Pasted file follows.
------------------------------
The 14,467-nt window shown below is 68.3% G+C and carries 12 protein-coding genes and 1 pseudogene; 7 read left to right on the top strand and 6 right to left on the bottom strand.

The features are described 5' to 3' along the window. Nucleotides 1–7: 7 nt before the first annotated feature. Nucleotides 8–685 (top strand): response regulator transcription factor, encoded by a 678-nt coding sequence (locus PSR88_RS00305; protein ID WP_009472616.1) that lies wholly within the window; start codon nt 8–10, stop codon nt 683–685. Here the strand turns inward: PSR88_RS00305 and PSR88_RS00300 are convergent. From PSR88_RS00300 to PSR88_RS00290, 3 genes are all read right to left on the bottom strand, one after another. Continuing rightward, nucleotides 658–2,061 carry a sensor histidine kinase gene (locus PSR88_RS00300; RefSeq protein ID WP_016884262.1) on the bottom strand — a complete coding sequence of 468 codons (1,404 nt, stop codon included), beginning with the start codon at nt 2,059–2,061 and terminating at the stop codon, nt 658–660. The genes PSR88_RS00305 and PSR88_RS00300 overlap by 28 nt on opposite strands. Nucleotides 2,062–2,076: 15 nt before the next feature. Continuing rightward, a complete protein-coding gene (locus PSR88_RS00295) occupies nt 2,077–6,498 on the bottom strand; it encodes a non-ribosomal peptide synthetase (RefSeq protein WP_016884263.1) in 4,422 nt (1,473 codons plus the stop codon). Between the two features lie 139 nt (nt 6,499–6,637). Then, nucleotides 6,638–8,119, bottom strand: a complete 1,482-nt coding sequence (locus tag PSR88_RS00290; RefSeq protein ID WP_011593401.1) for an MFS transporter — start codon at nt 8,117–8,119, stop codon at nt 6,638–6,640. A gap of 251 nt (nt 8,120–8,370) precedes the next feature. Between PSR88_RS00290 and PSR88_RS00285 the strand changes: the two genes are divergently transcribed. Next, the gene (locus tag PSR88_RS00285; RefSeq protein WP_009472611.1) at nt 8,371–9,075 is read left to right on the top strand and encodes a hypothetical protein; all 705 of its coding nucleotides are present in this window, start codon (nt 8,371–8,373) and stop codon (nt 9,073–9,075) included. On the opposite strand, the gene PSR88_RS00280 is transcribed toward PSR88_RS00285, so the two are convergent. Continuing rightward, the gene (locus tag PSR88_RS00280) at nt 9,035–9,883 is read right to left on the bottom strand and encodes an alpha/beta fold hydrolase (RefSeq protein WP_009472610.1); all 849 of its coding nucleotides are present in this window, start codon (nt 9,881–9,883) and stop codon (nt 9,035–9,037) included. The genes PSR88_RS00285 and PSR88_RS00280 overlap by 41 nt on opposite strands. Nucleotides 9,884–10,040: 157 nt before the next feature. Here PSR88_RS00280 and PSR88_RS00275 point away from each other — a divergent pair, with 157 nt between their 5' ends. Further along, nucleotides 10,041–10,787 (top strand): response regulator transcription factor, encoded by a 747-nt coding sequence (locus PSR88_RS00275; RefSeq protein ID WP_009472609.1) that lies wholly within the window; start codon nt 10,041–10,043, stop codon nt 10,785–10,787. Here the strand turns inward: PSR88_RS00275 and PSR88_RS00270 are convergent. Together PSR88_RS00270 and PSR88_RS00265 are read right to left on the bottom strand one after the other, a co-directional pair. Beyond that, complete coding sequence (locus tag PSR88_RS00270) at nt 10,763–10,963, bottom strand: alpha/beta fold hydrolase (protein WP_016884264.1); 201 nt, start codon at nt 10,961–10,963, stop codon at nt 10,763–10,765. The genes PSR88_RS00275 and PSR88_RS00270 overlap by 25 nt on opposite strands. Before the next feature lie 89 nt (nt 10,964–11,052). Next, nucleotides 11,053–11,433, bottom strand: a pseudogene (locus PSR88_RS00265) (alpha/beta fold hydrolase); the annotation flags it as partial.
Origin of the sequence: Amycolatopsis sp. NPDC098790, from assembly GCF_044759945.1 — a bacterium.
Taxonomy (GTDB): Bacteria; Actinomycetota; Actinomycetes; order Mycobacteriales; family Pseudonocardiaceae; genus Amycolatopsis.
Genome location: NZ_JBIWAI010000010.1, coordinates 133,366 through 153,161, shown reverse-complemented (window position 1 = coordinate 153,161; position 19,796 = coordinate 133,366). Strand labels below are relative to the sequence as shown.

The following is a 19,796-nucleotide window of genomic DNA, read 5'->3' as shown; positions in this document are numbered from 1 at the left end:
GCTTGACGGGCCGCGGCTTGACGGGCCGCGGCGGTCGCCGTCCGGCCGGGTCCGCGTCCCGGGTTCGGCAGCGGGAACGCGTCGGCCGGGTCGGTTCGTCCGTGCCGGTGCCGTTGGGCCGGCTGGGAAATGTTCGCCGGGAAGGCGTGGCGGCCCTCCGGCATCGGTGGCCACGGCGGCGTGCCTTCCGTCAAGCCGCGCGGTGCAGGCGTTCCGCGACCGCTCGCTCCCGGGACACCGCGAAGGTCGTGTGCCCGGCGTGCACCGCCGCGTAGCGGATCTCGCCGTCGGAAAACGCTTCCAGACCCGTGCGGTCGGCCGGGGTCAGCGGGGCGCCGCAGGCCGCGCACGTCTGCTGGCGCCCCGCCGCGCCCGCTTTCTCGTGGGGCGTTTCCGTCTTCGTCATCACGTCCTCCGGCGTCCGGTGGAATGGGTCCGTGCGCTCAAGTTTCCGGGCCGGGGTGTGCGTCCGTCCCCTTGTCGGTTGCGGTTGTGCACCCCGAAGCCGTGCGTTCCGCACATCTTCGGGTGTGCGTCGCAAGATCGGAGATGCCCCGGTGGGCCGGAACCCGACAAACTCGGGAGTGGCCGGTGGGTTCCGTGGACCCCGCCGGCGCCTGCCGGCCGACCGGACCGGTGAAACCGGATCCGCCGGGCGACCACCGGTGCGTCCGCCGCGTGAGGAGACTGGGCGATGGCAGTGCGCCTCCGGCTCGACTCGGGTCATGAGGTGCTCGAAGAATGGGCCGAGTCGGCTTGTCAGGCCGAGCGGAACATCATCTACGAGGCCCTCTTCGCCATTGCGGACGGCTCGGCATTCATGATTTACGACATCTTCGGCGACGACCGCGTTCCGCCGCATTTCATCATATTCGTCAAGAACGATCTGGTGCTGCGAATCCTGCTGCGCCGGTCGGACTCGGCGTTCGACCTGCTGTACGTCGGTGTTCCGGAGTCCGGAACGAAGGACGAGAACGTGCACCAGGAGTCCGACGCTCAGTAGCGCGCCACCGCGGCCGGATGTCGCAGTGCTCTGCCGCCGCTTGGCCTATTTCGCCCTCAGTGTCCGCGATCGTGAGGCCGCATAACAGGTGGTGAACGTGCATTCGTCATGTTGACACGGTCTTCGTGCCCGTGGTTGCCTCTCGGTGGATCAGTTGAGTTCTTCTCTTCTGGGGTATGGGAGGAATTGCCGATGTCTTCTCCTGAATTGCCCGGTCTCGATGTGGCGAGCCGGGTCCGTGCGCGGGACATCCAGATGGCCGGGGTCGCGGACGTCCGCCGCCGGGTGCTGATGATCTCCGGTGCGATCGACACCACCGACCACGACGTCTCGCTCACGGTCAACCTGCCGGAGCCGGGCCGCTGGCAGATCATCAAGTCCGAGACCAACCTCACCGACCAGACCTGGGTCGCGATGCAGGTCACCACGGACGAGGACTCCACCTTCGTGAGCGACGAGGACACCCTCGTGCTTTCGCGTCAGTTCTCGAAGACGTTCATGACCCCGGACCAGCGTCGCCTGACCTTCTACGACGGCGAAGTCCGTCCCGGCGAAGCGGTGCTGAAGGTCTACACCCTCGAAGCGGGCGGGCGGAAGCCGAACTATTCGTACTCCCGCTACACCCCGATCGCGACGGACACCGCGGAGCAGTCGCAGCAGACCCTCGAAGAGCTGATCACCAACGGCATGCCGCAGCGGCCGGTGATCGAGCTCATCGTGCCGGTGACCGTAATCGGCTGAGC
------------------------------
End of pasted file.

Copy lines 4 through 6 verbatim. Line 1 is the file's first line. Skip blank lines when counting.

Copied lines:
Taxonomy (GTDB): Bacteria; Actinomycetota; Actinomycetes; order Mycobacteriales; family Pseudonocardiaceae; genus Amycolatopsis.
Genome location: NZ_JBIWAI010000010.1, coordinates 133,366 through 153,161, shown reverse-complemented (window position 1 = coordinate 153,161; position 19,796 = coordinate 133,366). Strand labels below are relative to the sequence as shown.

The following is a 19,796-nucleotide window of genomic DNA, read 5'->3' as shown; positions in this document are numbered from 1 at the left end: